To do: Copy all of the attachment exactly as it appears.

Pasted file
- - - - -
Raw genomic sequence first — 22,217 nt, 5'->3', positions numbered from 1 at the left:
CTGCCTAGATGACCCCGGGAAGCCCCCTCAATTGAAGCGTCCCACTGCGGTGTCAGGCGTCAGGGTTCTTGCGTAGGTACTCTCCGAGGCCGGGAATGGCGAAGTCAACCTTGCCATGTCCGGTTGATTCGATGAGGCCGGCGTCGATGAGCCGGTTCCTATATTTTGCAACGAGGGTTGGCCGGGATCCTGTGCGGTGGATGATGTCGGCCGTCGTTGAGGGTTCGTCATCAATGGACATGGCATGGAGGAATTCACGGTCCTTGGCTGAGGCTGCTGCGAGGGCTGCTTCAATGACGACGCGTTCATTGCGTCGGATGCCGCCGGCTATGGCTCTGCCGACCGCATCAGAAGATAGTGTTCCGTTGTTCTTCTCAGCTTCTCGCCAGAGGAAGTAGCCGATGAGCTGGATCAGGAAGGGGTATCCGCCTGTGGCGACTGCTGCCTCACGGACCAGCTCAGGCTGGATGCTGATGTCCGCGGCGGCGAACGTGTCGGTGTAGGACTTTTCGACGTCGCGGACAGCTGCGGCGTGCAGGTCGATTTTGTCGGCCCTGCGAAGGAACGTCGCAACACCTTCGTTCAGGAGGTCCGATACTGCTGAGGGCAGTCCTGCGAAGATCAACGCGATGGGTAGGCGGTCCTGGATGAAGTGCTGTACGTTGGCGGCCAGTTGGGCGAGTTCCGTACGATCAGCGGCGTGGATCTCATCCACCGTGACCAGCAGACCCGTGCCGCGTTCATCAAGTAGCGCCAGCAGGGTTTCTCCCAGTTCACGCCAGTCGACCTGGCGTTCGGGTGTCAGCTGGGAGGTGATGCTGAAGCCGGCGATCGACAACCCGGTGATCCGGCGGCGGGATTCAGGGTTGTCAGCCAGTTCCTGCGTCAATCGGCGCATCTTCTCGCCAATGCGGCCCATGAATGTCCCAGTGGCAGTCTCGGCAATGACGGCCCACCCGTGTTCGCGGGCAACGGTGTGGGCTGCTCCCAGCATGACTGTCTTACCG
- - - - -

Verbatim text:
Raw genomic sequence first — 22,217 nt, 5'->3', positions numbered from 1 at the left:
CTGCCTAGATGACCCCGGGAAGCCCCCTCAATTGAAGCGTCCCACTGCGGTGTCAGGCGTCAGGGTTCTTGCGTAGGTACTCTCCGAGGCCGGGAATGGCGAAGTCAACCTTGCCATGTCCGGTTGATTCGATGAGGCCGGCGTCGATGAGCCGGTTCCTATATTTTGCAACGAGGGTTGGCCGGGATCCTGTGCGGTGGATGATGTCGGCCGTCGTTGAGGGTTCGTCATCAATGGACATGGCATGGAGGAATTCACGGTCCTTGGCTGAGGCTGCTGCGAGGGCTGCTTCAATGACGACGCGTTCATTGCGTCGGATGCCGCCGGCTATGGCTCTGCCGACCGCATCAGAAGATAGTGTTCCGTTGTTCTTCTCAGCTTCTCGCCAGAGGAAGTAGCCGATGAGCTGGATCAGGAAGGGGTATCCGCCTGTGGCGACTGCTGCCTCACGGACCAGCTCAGGCTGGATGCTGATGTCCGCGGCGGCGAACGTGTCGGTGTAGGACTTTTCGACGTCGCGGACAGCTGCGGCGTGCAGGTCGATTTTGTCGGCCCTGCGAAGGAACGTCGCAACACCTTCGTTCAGGAGGTCCGATACTGCTGAGGGCAGTCCTGCGAAGATCAACGCGATGGGTAGGCGGTCCTGGATGAAGTGCTGTACGTTGGCGGCCAGTTGGGCGAGTTCCGTACGATCAGCGGCGTGGATCTCATCCACCGTGACCAGCAGACCCGTGCCGCGTTCATCAAGTAGCGCCAGCAGGGTTTCTCCCAGTTCACGCCAGTCGACCTGGCGTTCGGGTGTCAGCTGGGAGGTGATGCTGAAGCCGGCGATCGACAACCCGGTGATCCGGCGGCGGGATTCAGGGTTGTCAGCCAGTTCCTGCGTCAATCGGCGCATCTTCTCGCCAATGCGGCCCATGAATGTCCCAGTGGCAGTCTCGGCAATGACGGCCCACCCGTGTTCGCGGGCAACGGTGTGGGCTGCTCCCAGCATGACTGTCTTACCG